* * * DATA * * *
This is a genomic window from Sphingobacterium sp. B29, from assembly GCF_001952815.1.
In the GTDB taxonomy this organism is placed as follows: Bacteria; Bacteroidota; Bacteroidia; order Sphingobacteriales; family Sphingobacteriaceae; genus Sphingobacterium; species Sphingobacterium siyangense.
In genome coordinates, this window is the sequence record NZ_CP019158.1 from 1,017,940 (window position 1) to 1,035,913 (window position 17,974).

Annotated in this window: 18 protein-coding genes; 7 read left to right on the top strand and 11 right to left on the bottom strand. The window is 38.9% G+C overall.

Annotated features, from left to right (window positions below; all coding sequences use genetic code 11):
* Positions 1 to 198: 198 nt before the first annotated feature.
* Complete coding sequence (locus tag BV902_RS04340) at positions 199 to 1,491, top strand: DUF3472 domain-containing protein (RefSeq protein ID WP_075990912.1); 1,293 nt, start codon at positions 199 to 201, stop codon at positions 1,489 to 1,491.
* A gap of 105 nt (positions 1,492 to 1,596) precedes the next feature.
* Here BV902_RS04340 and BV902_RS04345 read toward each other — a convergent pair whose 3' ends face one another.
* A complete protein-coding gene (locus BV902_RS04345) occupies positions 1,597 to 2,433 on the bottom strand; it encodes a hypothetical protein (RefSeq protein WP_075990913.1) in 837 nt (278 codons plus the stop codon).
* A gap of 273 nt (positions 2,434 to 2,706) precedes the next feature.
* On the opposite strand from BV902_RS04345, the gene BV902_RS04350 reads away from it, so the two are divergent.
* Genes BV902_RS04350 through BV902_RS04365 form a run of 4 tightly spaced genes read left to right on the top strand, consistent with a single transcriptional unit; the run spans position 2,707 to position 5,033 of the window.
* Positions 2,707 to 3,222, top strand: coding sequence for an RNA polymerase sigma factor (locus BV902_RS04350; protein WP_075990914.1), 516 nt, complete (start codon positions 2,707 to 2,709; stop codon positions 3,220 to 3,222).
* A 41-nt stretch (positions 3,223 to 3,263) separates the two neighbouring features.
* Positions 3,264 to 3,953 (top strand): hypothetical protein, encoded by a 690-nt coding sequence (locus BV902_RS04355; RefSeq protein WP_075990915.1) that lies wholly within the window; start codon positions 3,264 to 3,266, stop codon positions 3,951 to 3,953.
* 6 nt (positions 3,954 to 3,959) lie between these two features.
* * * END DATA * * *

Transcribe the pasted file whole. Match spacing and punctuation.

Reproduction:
This is a genomic window from Sphingobacterium sp. B29, from assembly GCF_001952815.1.
In the GTDB taxonomy this organism is placed as follows: Bacteria; Bacteroidota; Bacteroidia; order Sphingobacteriales; family Sphingobacteriaceae; genus Sphingobacterium; species Sphingobacterium siyangense.
In genome coordinates, this window is the sequence record NZ_CP019158.1 from 1,017,940 (window position 1) to 1,035,913 (window position 17,974).

Annotated in this window: 18 protein-coding genes; 7 read left to right on the top strand and 11 right to left on the bottom strand. The window is 38.9% G+C overall.

Annotated features, from left to right (window positions below; all coding sequences use genetic code 11):
* Positions 1 to 198: 198 nt before the first annotated feature.
* Complete coding sequence (locus tag BV902_RS04340) at positions 199 to 1,491, top strand: DUF3472 domain-containing protein (RefSeq protein ID WP_075990912.1); 1,293 nt, start codon at positions 199 to 201, stop codon at positions 1,489 to 1,491.
* A gap of 105 nt (positions 1,492 to 1,596) precedes the next feature.
* Here BV902_RS04340 and BV902_RS04345 read toward each other — a convergent pair whose 3' ends face one another.
* A complete protein-coding gene (locus BV902_RS04345) occupies positions 1,597 to 2,433 on the bottom strand; it encodes a hypothetical protein (RefSeq protein WP_075990913.1) in 837 nt (278 codons plus the stop codon).
* A gap of 273 nt (positions 2,434 to 2,706) precedes the next feature.
* On the opposite strand from BV902_RS04345, the gene BV902_RS04350 reads away from it, so the two are divergent.
* Genes BV902_RS04350 through BV902_RS04365 form a run of 4 tightly spaced genes read left to right on the top strand, consistent with a single transcriptional unit; the run spans position 2,707 to position 5,033 of the window.
* Positions 2,707 to 3,222, top strand: coding sequence for an RNA polymerase sigma factor (locus BV902_RS04350; protein WP_075990914.1), 516 nt, complete (start codon positions 2,707 to 2,709; stop codon positions 3,220 to 3,222).
* A 41-nt stretch (positions 3,223 to 3,263) separates the two neighbouring features.
* Positions 3,264 to 3,953 (top strand): hypothetical protein, encoded by a 690-nt coding sequence (locus BV902_RS04355; RefSeq protein WP_075990915.1) that lies wholly within the window; start codon positions 3,264 to 3,266, stop codon positions 3,951 to 3,953.
* 6 nt (positions 3,954 to 3,959) lie between these two features.